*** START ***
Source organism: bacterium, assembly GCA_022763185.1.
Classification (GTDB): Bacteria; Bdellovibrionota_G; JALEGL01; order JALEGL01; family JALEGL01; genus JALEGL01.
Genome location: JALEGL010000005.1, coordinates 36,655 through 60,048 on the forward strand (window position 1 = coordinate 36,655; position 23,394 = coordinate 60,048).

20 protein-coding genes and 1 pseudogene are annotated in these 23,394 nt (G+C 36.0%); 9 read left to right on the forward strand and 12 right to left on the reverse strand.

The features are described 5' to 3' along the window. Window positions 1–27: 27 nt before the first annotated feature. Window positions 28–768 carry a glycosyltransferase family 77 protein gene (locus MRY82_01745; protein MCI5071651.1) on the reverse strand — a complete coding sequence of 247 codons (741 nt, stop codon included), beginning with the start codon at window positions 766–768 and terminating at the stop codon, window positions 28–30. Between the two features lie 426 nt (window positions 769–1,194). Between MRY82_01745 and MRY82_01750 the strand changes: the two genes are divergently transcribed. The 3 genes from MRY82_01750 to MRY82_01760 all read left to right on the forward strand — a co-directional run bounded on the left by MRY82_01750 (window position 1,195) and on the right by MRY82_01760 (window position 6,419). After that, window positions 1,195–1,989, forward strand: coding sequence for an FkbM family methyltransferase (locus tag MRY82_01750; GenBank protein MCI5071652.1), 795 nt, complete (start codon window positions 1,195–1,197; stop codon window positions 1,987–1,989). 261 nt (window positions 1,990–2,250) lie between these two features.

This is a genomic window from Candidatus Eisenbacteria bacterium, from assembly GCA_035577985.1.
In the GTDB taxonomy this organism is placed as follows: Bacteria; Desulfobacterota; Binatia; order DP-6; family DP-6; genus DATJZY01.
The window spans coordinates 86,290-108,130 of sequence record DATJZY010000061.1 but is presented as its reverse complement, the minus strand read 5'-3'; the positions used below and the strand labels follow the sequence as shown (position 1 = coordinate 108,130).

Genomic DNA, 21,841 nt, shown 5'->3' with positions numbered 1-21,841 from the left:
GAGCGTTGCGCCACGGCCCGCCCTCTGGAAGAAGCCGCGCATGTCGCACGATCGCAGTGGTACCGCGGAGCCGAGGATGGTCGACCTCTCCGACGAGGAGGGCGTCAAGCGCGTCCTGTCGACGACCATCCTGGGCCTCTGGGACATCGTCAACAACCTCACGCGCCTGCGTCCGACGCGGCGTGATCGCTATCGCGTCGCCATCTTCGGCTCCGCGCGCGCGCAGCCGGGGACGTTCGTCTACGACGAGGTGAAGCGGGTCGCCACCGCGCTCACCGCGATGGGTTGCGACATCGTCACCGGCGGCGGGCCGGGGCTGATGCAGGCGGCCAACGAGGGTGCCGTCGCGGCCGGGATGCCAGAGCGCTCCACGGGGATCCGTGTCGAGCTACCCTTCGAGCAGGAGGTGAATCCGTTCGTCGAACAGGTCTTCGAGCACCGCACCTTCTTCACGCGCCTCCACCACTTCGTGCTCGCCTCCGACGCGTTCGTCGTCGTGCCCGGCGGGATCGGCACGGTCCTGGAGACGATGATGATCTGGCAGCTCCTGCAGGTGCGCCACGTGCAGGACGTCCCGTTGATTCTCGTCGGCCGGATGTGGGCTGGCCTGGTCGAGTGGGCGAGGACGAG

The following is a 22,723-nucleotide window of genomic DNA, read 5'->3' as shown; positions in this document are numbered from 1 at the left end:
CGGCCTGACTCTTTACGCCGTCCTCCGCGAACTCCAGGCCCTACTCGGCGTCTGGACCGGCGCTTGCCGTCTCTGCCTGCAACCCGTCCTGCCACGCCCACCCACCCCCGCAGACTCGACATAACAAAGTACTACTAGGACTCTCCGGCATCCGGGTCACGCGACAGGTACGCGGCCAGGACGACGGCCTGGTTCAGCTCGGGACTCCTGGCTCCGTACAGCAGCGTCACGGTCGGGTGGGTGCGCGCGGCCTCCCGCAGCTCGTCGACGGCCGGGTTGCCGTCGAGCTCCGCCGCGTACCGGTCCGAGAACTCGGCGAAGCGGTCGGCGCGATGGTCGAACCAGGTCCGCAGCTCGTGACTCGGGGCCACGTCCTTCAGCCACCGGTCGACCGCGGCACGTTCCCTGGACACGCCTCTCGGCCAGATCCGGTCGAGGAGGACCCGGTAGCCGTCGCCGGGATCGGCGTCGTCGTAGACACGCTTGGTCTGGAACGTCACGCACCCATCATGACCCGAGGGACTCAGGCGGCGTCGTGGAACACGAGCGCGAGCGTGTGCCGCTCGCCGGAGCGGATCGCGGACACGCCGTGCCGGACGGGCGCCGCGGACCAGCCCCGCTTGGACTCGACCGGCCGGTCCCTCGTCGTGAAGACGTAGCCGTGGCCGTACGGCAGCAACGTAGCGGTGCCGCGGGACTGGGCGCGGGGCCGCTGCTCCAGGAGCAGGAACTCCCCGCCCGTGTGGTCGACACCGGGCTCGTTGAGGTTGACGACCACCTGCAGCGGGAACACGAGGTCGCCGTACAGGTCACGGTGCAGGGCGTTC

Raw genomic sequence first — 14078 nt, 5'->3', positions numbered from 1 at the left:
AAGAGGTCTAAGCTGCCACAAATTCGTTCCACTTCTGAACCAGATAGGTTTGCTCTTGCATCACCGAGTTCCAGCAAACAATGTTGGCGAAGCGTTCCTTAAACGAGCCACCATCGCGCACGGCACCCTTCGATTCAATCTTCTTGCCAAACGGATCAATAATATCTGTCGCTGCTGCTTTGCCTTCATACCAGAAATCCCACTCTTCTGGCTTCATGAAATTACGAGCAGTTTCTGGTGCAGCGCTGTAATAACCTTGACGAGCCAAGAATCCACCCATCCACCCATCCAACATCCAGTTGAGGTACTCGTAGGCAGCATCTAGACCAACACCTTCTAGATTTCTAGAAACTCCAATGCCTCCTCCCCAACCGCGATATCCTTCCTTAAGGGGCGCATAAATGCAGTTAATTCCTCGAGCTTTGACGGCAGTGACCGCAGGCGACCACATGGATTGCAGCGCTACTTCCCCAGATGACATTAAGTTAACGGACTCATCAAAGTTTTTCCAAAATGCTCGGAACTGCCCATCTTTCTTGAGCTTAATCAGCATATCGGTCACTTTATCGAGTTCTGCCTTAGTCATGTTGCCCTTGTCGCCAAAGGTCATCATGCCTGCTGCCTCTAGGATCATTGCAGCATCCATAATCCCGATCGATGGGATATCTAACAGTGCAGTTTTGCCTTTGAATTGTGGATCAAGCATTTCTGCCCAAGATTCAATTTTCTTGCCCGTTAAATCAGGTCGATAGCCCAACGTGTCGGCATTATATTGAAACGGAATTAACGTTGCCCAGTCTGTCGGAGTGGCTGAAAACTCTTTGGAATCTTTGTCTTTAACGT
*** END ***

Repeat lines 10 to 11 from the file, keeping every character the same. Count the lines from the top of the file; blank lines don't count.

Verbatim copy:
GAGCGTTGCGCCACGGCCCGCCCTCTGGAAGAAGCCGCGCATGTCGCACGATCGCAGTGGTACCGCGGAGCCGAGGATGGTCGACCTCTCCGACGAGGAGGGCGTCAAGCGCGTCCTGTCGACGACCATCCTGGGCCTCTGGGACATCGTCAACAACCTCACGCGCCTGCGTCCGACGCGGCGTGATCGCTATCGCGTCGCCATCTTCGGCTCCGCGCGCGCGCAGCCGGGGACGTTCGTCTACGACGAGGTGAAGCGGGTCGCCACCGCGCTCACCGCGATGGGTTGCGACATCGTCACCGGCGGCGGGCCGGGGCTGATGCAGGCGGCCAACGAGGGTGCCGTCGCGGCCGGGATGCCAGAGCGCTCCACGGGGATCCGTGTCGAGCTACCCTTCGAGCAGGAGGTGAATCCGTTCGTCGAACAGGTCTTCGAGCACCGCACCTTCTTCACGCGCCTCCACCACTTCGTGCTCGCCTCCGACGCGTTCGTCGTCGTGCCCGGCGGGATCGGCACGGTCCTGGAGACGATGATGATCTGGCAGCTCCTGCAGGTGCGCCACGTGCAGGACGTCCCGTTGATTCTCGTCGGCCGGATGTGGGCTGGCCTGGTCGAGTGGGCGAGGACGAG

The following is a 22,723-nucleotide window of genomic DNA, read 5'->3' as shown; positions in this document are numbered from 1 at the left end: